Cirque du Soleil - Amaluna
San Francisco, November 17
Tickets: $70 to $270
All photos by Yannick Dery (accent / Over E), from the San Francisco Chronicle
Midway through the second half of Cirque du Soleil’s latest effort (stress effort), I felt as if I were sitting around, half bored, at a party already over. Sure, the laser lights still flashed on and on. Hip young revelers flexed sexy limbs in glitter gear. Some flew back and forth on swings, having fun showing off with little to show. A band of hard grunge rockers kept the room noisily (if not obnoxiously) alive. And a couple of quibbling fools seeming to believe they were funny — they weren’t — would not shut up.
A few of the honored still hung around, long enough to offer a little artistic relief: An ambitious and winning group of diablo and risley performers from the Middle Kingdom. A woman who works hula hoops as a gifted juggler, sans the belly dance part. Party of dudes spinning terrifically off springboards in novel maneuvers that truly captivate. And a mean machine of a man who juggles balls with cool dexterity, if only he could let a little emotion slip through.
Why did he leave me feeling so detached? Hour later, it struck me: He, like too much of the blasting rock music (such rock never works very well on Broadway, either), came off as totally joyless -- which, in my book, borders on the inhuman. But then again, that may have been the role assigned him. Keep in mind, there is a story underway here, something about a woman undergoing a "passage to womanhood" that is said, per program notes, to pay tribute to Shakespeare's The Tempest "along with Mozart's The Magic Flute." And that director Diane Pulus references the venue in which she is directing to be "theater." As rendered, our two young star-crossed lovers compose something inanely superficial.
The high points in circus on display here tend to be diminished inside a theatrically overwrought tent. Altogether, everything else between and around which they have to perform gets oppressively in the way, that is — unless you prefer special effects over the accomplished artist. Unless you swoon to the magical lights of Cirque, to its exotic costumes, its moody abstract interludes, and its obsessively silly clowning (executed to death here by two annoying characters) that can stop the show, but not in the flattering sense of the term. Of all Cirque's touring shows that I have seen, and I've seen them all, to my eyes and ears this was by far the weakest.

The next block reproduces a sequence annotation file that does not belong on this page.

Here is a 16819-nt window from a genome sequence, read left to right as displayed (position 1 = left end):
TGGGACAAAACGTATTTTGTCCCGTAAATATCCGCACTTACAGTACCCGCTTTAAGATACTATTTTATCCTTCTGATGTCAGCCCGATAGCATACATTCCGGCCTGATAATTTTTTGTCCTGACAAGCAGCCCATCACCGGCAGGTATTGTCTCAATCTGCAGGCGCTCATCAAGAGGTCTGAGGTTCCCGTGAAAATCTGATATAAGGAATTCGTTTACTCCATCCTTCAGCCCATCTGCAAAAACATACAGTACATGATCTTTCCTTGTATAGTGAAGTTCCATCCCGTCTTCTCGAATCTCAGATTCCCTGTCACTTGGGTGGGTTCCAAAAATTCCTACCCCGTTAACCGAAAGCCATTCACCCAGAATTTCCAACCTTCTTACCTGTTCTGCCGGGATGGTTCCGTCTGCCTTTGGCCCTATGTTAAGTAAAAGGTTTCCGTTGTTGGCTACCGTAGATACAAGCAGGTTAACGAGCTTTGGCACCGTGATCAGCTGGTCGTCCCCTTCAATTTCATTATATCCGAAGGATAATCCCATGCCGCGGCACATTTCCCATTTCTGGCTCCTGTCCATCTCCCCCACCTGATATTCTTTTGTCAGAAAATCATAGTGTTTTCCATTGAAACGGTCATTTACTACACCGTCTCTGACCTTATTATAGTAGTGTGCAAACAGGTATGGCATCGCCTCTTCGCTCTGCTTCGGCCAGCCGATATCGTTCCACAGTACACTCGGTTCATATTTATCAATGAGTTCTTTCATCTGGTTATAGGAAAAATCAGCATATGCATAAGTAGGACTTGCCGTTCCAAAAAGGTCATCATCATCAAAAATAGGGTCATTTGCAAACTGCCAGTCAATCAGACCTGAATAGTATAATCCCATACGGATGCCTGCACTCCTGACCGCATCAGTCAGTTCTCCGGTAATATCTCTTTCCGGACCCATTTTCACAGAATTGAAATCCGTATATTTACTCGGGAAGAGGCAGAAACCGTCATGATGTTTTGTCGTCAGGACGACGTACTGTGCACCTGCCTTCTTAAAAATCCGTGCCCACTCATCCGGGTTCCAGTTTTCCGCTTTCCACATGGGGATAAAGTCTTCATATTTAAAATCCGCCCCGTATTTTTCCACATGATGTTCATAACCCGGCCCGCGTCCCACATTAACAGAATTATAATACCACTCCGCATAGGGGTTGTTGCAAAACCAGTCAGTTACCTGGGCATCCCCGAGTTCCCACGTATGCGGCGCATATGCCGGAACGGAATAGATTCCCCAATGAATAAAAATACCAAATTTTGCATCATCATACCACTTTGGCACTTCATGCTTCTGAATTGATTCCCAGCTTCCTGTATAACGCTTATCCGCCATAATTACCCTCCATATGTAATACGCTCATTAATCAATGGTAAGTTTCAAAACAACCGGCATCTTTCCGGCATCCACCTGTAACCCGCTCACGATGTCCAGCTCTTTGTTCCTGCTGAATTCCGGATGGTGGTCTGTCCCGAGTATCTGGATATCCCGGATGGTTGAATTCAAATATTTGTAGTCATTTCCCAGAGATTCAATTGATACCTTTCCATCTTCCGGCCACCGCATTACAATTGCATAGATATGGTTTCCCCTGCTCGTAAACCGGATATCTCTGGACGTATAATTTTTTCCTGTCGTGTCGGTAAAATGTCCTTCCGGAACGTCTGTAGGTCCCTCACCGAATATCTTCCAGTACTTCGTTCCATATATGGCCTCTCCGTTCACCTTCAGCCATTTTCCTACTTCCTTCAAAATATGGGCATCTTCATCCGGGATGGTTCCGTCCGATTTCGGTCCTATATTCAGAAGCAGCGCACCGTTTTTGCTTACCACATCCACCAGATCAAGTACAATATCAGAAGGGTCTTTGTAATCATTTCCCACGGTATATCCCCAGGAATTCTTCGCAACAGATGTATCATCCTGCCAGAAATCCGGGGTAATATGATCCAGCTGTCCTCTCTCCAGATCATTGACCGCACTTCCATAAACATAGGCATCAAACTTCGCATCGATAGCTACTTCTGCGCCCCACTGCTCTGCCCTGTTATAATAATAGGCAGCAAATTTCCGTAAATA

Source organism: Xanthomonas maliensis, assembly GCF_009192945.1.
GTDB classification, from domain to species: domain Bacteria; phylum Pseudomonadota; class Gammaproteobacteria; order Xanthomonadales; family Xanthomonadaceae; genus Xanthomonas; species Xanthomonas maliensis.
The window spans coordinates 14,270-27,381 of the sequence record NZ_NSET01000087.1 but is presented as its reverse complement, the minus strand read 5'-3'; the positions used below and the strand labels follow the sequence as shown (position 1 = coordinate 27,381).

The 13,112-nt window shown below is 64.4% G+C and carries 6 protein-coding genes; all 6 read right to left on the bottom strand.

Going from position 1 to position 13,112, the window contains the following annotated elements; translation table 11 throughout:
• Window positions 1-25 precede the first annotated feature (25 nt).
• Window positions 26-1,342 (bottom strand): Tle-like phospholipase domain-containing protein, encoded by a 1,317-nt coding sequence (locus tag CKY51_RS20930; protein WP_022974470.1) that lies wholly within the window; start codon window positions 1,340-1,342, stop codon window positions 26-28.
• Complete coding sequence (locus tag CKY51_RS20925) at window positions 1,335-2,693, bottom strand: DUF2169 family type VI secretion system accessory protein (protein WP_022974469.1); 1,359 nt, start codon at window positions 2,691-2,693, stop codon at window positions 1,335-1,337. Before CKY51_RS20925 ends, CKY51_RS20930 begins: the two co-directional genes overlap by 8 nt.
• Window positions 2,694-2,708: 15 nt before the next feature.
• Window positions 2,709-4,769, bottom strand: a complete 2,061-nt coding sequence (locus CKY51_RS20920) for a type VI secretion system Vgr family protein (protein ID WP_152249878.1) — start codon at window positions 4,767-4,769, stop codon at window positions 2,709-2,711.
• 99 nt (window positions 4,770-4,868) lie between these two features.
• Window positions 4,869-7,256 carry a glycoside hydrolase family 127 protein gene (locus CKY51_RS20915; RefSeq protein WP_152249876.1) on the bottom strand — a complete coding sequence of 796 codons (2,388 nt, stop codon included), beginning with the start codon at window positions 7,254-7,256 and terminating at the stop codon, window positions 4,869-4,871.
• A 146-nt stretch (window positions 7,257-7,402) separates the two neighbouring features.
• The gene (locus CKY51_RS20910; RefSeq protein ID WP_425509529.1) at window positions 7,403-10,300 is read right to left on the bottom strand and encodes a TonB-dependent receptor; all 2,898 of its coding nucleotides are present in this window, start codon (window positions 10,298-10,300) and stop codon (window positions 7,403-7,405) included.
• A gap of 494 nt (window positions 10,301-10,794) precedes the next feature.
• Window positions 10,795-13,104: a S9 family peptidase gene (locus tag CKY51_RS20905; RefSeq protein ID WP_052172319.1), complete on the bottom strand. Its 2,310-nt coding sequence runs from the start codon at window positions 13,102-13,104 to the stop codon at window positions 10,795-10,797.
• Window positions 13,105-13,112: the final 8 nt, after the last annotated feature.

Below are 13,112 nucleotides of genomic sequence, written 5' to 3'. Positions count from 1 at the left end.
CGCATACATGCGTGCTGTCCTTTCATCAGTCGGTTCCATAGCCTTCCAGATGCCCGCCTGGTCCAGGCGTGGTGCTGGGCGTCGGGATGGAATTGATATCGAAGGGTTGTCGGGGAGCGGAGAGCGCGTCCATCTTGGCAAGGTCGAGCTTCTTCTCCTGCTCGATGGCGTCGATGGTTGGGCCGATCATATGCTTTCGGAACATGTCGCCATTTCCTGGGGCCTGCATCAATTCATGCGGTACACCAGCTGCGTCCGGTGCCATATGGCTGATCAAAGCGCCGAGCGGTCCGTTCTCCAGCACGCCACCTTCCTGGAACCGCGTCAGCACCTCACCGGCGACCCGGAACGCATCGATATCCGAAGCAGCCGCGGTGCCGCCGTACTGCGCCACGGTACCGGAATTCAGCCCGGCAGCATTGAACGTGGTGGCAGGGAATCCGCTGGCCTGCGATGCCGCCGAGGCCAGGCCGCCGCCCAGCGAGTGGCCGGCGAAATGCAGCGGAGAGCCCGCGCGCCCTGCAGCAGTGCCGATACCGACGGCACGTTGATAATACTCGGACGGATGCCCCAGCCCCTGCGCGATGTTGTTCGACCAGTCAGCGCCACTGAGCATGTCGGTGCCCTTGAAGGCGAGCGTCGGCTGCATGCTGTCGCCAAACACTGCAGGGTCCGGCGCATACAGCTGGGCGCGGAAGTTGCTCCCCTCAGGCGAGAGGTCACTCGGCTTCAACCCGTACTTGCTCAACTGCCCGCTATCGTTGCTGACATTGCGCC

It's an operation that wants to be too many things all at once: (1) visual feast — (2) body movement ballet theatre in no particular hurry — (3) rock concert, if only they could have signed Mick — and (4) , yes, a little circus. Stress little. Am I exaggerating a certain lack of the wow factor in Amaluna's path? The program magazine I have in hand illustrates at least two acts no longer on the bill, nor could I find any names in the insert containing mug shots of the artists linking any of them to the two missing acts -- low wire and unicycles. One is left to ponder what may have happened between Montreal and San Francisco. .
My most memorable moment is not a flattering one. While watching a woman working a stack of bamboo poles by getting them into the air and balanced in a floating formation, the execution of which took forever and ever, I felt strapped to a school desk being lectured to for an hour by a science teacher on the movement of molecules through space. Never have I felt so imprisoned by boredom at the circus -- excuse me, Ms. Pulus, at the theater.
Watching the disjointed Amaluna, it is not too difficult to understand why this company has suffered a series of monumental flops in recent years, and we are talking high profile shows slated for 10-year runs from New York to Los Angles, China to Vegas.
Cirque du Soleil made a name for itself “reinventing” circus, and that it did brilliantly, thirty years ago come the New Year. They may still be able to turn profits from a wide spectrum of takers -- newcomers to the tent dazzled by the visuals; snobs who hate “circus;” the "new circus" aficionados anxious to believe they are seeing a much higher art form; circus fans willing to endure narrative nonsense in order to enjoy gold class artists -- but those acts aren't nearly as evident these days under the high-tech "Grand Chapiteau."
My last great Cirque experience was the gloriousl OVO, four years ago. What a joy it was, and what great circus.
Cirque King Guy Laliberte may need to give up poker for a season or too and revisit his roots. His next great challenge might be to de-invent his company back by a decade or so. From everything I have read and seen, my best hunch is that Cirque's recent string of fiascoes may all share one thing in common:
Overall rating (out of four stops tops): 2 stars